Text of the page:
Adaptation Finance Project

The Climate-KIC Adaptation Finance Project aims to identify and demonstrate ways the financial sector can invest in climate adaption to deliver both commercial returns and community resilience.

The problem: a shortfall in adaptation investments

Many public and private assets will need to adapt to withstand the effects of climate change. However, global investment in climate adaptation is broadly acknowledged to be inadequate in much of the world, leaving individuals and property unnecessarily exposed to the effects of extreme weather, natural disasters, and other impacts exacerbated by climate change.

Existing mechanisms, instruments and frameworks to finance climate adaptation measures are not currently meeting either market appetite or the needs of the beneficiaries of adaptation. The scale of climate adaptation investment requirements suggests that financial intermediation will be required to help channel capital towards these projects.

The challenge: dramatically increasing investment in climate adaptation

While the past decade has seen a great deal of innovation in financing methods for climate change mitigation – that is, ways of reducing greenhouse gas emissions, such as energy efficiency measures and renewables – we need to think differently to dramatically increase the flow of investment into adaptation projects.

The impacts from climate change are diverse; from subtle and acute (such as heat stress) to catastrophic (such as cyclones). Hence the measures to respond to these threats are also diverse; from large infrastructure projects to small alterations to ecological/biological projects (such as restoring mangroves). Projects are often highly location- and context- specific. They tend to have their value in avoided costs and risk reduction, rather than easily identifiable savings and revenue. They often create “positive externalities” – where benefits are diffuse and cannot always be captured by the project proponent. These challenges mean new mechanism are required to dramatically increase the flow of investment to adaptation projects.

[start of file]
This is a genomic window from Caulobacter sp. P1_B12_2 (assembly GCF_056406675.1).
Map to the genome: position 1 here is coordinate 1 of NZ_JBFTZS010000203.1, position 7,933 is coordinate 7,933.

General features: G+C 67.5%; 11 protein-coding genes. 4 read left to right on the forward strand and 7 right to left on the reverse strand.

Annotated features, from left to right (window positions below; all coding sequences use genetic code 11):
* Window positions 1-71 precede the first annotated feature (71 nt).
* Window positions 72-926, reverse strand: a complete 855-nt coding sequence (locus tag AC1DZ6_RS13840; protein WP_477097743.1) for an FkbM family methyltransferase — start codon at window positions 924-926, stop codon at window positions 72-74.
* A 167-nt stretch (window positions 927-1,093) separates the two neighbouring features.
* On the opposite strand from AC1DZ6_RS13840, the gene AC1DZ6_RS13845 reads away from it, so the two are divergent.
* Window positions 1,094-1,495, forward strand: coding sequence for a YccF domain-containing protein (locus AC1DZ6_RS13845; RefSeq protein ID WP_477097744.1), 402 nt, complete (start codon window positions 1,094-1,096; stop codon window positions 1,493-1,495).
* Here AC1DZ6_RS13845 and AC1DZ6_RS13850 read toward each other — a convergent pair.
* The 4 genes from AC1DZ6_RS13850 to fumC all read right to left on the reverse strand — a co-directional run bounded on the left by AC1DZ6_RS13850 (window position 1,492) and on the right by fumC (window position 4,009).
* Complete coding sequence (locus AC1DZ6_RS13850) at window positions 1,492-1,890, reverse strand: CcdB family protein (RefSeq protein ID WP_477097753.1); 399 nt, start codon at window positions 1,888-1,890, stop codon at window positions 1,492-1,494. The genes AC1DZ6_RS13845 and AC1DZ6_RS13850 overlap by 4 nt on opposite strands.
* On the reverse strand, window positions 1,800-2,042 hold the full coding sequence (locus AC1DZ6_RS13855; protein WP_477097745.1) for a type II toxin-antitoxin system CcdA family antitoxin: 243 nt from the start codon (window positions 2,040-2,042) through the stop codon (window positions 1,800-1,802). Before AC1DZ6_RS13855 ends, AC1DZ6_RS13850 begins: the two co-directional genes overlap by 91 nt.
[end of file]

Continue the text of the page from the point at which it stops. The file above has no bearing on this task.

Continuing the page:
Who’s involved, and what do we plan to do?

Climate-KIC Australia has convened a unique combination of partners from the private, public and research sectors who are motivated to find concrete ways of addressing the adaptation finance gap. Our project partners are drawn from general insurance, state governments’ environment and treasury departments, institutional banking, pension funds, legal and climate vulnerability analytics. Leveraging our partner’s capabilities, Climate-KIC proposes to test possible solutions to the adaptation finance challenge and demonstrate how to deliver a monetised return to investors.

To do this, innovative and collaborative approaches are clearly needed. Any large, scalable adaptation project will necessarily involve complex interplay between policy, different levels of government, industry, finance and communities. The outputs of this project will be co-designed by all participants, drawing on the diverse expertise and experience of our partners and advisors. Not having a pre-determined outcome means we can test multiple approaches and identify the best.

But really, what do we plan to do?

The Climate-KIC “innovation process” will intentionally canvass a wide array of possible approaches to climate adaptation finance. These will likely include, but will not be limited to: risk transfer (an established mechanism used in insurance), debt instruments, insurance-linked securitisation (such as those used for catastrophe, longevity etc risk), public-private collaboration, collaboration across jurisdictions and levels of government, value capture via levies, public funding at state or local level, leveraged catastrophe bonds (“resilience bonds”), value capture via retail insurance premiums or a combination of any of these.

 

 

Why is now the right time for this project?

Clear and growing interest from the financial sector and asset owners.

A clear appetite to invest in climate adaptation exists. This is driven by multiple factors such as a desire for diversification, hedging, responsible or sustainable investment, and exposure to emerging opportunities. Investors are becoming more aware of climate change generally; and are increasingly interested in “physical risk” and opportunities.

Barriers and obstacles measuring impacts are becoming more addressable.

Advances in climate science, computing power, and other fields such as satellite imaging and engineering, are making it more feasible to identify where adaptive measures are required and to evaluate the financial implications of climate impacts. Methods and means for calculating the benefits of such investments are advancing rapidly.

Evidence of experimentation and pilot projects is emerging.

A small number of concepts and pilot projects have been developed in the past few years. Some are variations on existing financing methods (such as resilience bonds, which draw heavily on catastrophe bonds). Others, such as the Environmental Impact Bonds, are innovative in the application of the pay-for-success mechanism to new “green resilience” measures.

Want to know more and get involved? Contact us!

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Climate-KIC Australia
Bldg 25, 4-12 Buckland St
Chippendale, NSW 2008 Australia

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